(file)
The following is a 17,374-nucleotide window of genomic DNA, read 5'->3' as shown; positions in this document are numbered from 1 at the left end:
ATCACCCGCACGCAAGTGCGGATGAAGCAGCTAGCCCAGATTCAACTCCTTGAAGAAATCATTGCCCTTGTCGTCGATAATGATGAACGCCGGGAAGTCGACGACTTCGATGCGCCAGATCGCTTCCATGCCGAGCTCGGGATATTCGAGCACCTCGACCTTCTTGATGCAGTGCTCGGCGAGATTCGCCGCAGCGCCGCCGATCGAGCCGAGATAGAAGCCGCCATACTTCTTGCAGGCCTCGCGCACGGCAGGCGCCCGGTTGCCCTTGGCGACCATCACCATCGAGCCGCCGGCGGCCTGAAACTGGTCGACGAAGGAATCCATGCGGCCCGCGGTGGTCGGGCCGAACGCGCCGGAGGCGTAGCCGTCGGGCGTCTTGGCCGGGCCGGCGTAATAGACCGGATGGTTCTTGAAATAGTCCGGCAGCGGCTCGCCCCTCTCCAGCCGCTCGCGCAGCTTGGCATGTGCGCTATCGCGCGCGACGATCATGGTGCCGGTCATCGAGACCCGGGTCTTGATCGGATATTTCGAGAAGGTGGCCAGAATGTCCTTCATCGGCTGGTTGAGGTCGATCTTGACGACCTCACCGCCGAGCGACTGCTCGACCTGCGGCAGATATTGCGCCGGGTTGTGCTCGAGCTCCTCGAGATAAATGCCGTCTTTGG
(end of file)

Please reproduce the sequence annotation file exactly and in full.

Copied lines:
The following is a 17,374-nucleotide window of genomic DNA, read 5'->3' as shown; positions in this document are numbered from 1 at the left end:
ATCACCCGCACGCAAGTGCGGATGAAGCAGCTAGCCCAGATTCAACTCCTTGAAGAAATCATTGCCCTTGTCGTCGATAATGATGAACGCCGGGAAGTCGACGACTTCGATGCGCCAGATCGCTTCCATGCCGAGCTCGGGATATTCGAGCACCTCGACCTTCTTGATGCAGTGCTCGGCGAGATTCGCCGCAGCGCCGCCGATCGAGCCGAGATAGAAGCCGCCATACTTCTTGCAGGCCTCGCGCACGGCAGGCGCCCGGTTGCCCTTGGCGACCATCACCATCGAGCCGCCGGCGGCCTGAAACTGGTCGACGAAGGAATCCATGCGGCCCGCGGTGGTCGGGCCGAACGCGCCGGAGGCGTAGCCGTCGGGCGTCTTGGCCGGGCCGGCGTAATAGACCGGATGGTTCTTGAAATAGTCCGGCAGCGGCTCGCCCCTCTCCAGCCGCTCGCGCAGCTTGGCATGTGCGCTATCGCGCGCGACGATCATGGTGCCGGTCATCGAGACCCGGGTCTTGATCGGATATTTCGAGAAGGTGGCCAGAATGTCCTTCATCGGCTGGTTGAGGTCGATCTTGACGACCTCACCGCCGAGCGACTGCTCGACCTGCGGCAGATATTGCGCCGGGTTGTGCTCGAGCTCCTCGAGATAAATGCCGTCTTTGG